Welcome to Jersey Girl Book Reviews, Phil!
Before we get to the interview, can you tell our readers a little bit about yourself.
After a career as a marketing executive, I left the corporate world to focus on activities that were more fulfilling on a personal level and more contributory to the world around me. Today I focus on writing and teaching. I’ve often said “I live the American dream” and that is indeed how I feel. With a wonderful wife, two grown children, great friends and a couple of rambunctious Labrador retrievers, I stay very active and involved.
How long have you been a writer?
Truly my whole life. Like many kids I starting writing goofy stories for my own enjoyment and to share with friends. I sold my first article when I was 16.
Do you have a day job, or is being an author your career?
Writing is now my focus though I’m also an adjunct professor at Boston College and still do some consulting on the side.
What inspired you to become a writer? Describe your journey as a writer.
I truly had no choice. It’s what I always wanted to be. My first book was a YA novel. Since then I’ve written several books of humor, two nonfiction books, and several adult novels.
Please give a brief description/storyline about Still Counting.
A young couple (Adam and Nina) share an immediate and powerful connection to each other. Nina sees life as a 1000 shades of gray, while Adam tends towards black-and-white. Their conflict – and the resulting damage to their relationship – revolves around Nina’s bisexuality. Adam somehow equates bisexuality to promiscuity and feels he now has to compete not just with other men but also with every other woman in their circle of friends and colleagues. Nina wants trust, but Adam delivers irrational jealousy.
What was the inspiration for this story?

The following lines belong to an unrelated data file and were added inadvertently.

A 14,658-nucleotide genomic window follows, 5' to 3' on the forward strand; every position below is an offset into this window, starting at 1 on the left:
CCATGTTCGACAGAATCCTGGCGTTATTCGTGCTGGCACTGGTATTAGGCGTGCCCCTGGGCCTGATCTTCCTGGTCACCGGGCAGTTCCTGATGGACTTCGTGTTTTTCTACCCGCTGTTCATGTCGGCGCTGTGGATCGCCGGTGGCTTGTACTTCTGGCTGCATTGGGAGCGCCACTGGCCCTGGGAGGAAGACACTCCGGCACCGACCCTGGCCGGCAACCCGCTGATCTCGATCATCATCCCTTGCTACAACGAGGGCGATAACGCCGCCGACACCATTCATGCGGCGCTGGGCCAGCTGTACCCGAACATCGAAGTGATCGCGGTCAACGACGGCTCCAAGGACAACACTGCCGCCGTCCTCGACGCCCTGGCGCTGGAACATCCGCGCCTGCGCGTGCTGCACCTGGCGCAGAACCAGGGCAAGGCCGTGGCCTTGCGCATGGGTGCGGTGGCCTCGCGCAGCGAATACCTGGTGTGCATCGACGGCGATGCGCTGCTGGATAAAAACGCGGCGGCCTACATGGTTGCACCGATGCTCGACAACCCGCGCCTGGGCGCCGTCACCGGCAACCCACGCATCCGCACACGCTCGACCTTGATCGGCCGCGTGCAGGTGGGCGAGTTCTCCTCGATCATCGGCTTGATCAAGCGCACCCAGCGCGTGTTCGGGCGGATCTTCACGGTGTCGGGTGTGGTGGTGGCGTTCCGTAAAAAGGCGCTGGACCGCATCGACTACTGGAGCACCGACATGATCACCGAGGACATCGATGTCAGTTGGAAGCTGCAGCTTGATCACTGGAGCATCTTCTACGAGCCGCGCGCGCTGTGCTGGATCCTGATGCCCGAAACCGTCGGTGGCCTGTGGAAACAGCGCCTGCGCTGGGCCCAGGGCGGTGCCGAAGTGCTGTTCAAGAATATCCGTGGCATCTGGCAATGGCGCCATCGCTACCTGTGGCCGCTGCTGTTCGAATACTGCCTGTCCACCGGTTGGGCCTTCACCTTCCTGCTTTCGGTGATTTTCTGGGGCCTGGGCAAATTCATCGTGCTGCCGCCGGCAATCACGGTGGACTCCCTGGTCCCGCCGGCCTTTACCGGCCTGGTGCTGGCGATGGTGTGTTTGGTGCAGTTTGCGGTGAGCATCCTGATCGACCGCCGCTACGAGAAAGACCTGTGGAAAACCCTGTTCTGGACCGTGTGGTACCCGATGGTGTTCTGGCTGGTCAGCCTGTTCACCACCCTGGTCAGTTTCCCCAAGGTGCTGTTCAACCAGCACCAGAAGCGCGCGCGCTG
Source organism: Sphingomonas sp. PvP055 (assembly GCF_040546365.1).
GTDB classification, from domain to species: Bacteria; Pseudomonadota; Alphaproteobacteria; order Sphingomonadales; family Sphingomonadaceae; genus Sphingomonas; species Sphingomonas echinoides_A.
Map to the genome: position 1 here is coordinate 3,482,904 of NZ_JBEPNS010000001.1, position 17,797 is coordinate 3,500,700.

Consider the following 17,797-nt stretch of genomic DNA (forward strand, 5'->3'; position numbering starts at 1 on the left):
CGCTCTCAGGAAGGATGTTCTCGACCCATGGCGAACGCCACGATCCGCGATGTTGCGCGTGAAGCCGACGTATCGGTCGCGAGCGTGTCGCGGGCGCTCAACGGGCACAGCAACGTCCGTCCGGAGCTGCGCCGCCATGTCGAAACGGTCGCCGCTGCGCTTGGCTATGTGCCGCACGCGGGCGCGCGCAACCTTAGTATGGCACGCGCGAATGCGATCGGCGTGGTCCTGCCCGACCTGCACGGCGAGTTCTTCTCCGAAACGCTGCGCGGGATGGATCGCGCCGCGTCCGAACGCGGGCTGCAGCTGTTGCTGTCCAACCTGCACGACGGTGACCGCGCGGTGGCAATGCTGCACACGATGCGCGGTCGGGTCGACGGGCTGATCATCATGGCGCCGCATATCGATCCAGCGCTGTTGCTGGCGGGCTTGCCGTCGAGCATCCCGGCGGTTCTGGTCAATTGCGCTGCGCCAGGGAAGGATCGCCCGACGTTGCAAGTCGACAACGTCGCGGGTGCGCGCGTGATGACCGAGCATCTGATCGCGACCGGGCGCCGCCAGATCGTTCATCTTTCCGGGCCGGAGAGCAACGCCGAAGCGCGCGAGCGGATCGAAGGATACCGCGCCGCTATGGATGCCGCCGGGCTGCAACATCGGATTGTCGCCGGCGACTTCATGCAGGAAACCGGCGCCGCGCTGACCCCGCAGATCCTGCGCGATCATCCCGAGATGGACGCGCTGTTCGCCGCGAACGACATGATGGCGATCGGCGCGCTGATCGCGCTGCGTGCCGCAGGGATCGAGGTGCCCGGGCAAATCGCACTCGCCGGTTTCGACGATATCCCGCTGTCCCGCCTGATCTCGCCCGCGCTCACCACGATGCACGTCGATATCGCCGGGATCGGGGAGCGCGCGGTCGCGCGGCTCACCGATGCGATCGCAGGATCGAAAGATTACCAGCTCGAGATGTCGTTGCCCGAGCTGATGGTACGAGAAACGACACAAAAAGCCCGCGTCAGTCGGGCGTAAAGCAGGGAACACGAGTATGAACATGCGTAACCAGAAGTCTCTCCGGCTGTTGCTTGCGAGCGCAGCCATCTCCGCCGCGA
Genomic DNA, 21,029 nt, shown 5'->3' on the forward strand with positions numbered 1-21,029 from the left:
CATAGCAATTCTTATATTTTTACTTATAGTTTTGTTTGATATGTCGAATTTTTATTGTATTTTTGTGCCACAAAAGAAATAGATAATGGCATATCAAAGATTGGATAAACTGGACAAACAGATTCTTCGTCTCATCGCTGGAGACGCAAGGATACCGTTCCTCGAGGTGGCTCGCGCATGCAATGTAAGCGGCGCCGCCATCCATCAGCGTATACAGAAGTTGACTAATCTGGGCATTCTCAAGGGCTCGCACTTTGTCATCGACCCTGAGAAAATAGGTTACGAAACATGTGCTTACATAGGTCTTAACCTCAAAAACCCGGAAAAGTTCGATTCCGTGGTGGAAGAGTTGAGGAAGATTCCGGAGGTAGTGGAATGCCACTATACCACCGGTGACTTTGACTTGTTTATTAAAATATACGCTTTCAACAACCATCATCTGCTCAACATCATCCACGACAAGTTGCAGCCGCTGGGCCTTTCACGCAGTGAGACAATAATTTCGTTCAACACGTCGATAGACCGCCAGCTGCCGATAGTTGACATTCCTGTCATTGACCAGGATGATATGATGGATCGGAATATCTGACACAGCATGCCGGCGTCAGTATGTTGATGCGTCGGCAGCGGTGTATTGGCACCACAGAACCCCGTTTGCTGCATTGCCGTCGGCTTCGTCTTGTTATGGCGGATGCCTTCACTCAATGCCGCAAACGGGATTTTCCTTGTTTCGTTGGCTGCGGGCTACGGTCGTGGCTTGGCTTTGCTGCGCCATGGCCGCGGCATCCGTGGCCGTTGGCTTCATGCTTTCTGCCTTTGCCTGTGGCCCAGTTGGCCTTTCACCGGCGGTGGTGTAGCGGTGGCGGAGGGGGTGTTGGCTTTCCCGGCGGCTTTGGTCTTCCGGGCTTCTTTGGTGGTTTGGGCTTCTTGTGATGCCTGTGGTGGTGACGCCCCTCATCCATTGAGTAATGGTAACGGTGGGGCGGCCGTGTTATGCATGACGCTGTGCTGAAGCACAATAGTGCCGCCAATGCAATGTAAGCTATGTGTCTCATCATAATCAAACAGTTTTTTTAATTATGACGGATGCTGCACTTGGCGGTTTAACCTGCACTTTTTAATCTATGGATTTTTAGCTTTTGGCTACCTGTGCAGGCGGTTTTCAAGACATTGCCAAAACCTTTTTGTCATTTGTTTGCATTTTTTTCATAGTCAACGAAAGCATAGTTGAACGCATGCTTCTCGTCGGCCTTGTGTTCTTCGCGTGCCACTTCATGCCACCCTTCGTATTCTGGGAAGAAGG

I wanted to write something like Erich Segal’s classic Love Story for a 21st century audience that revolved around contemporary themes. I’d been holding onto the first line – “The first time I saw her it was raining.” – for a long time and finally had a place to use it. I think it served well as a powerful springboard for the characters and plotline.
How did it feel to have your first book published?
I was thrilled beyond belief. It had been a lifelong dream. It also provided affirmation that I wasn’t the worst writer that’s ever lived and encouraged me to continue – and maybe push the envelope a bit in terms of subject matter.
Do you write books for a specific genre?
My interests are quite broad so I tend to write in a variety of genres and on a broad array of topics. My focus now is on fiction that provides insight into male-female relationships – e.g., romance, chick-lit and women’s fiction.
What genres are your favorite(s)? What are some of your favorite books that you have read and why?
I’ve always had a soft spot for what I would call “mainstream/commercial literary fiction” – books like The World According to Garp, The Art of Racing in the Rain, and This Is Where I Leave You. They’re all funny, sad, and universally relatable. Also loved Still Alice and The Notebook – both of which combined stories of true love with the inevitability of aging and death.
Do you have a special spot/area where you like to do your writing?